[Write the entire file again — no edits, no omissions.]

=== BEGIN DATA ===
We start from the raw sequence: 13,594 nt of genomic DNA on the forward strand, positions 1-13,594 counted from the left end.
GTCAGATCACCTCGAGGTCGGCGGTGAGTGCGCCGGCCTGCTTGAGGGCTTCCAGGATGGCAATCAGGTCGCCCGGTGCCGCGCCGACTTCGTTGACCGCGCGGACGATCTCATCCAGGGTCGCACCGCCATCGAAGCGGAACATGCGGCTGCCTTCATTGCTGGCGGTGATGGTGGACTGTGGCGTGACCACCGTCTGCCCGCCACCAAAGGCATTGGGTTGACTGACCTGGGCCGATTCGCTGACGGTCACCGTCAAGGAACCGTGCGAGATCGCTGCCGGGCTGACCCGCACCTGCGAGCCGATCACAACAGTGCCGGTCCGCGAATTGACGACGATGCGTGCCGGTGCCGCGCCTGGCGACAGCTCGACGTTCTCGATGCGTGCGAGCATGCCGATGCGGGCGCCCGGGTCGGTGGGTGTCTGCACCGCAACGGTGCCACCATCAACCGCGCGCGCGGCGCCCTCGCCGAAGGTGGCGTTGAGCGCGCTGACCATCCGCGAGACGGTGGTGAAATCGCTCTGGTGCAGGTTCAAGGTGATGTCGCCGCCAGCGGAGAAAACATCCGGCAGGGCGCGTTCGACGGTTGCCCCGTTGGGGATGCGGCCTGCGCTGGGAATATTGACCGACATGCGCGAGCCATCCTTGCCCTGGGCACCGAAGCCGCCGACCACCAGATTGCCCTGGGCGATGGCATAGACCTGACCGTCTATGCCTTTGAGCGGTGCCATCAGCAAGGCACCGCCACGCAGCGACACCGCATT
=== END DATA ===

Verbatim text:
We start from the raw sequence: 13,594 nt of genomic DNA on the forward strand, positions 1-13,594 counted from the left end.
GTCAGATCACCTCGAGGTCGGCGGTGAGTGCGCCGGCCTGCTTGAGGGCTTCCAGGATGGCAATCAGGTCGCCCGGTGCCGCGCCGACTTCGTTGACCGCGCGGACGATCTCATCCAGGGTCGCACCGCCATCGAAGCGGAACATGCGGCTGCCTTCATTGCTGGCGGTGATGGTGGACTGTGGCGTGACCACCGTCTGCCCGCCACCAAAGGCATTGGGTTGACTGACCTGGGCCGATTCGCTGACGGTCACCGTCAAGGAACCGTGCGAGATCGCTGCCGGGCTGACCCGCACCTGCGAGCCGATCACAACAGTGCCGGTCCGCGAATTGACGACGATGCGTGCCGGTGCCGCGCCTGGCGACAGCTCGACGTTCTCGATGCGTGCGAGCATGCCGATGCGGGCGCCCGGGTCGGTGGGTGTCTGCACCGCAACGGTGCCACCATCAACCGCGCGCGCGGCGCCCTCGCCGAAGGTGGCGTTGAGCGCGCTGACCATCCGCGAGACGGTGGTGAAATCGCTCTGGTGCAGGTTCAAGGTGATGTCGCCGCCAGCGGAGAAAACATCCGGCAGGGCGCGTTCGACGGTTGCCCCGTTGGGGATGCGGCCTGCGCTGGGAATATTGACCGACATGCGCGAGCCATCCTTGCCCTGGGCACCGAAGCCGCCGACCACCAGATTGCCCTGGGCGATGGCATAGACCTGACCGTCTATGCCTTTGAGCGGTGCCATCAGCAAGGCACCGCCACGCAGCGACACCGCATT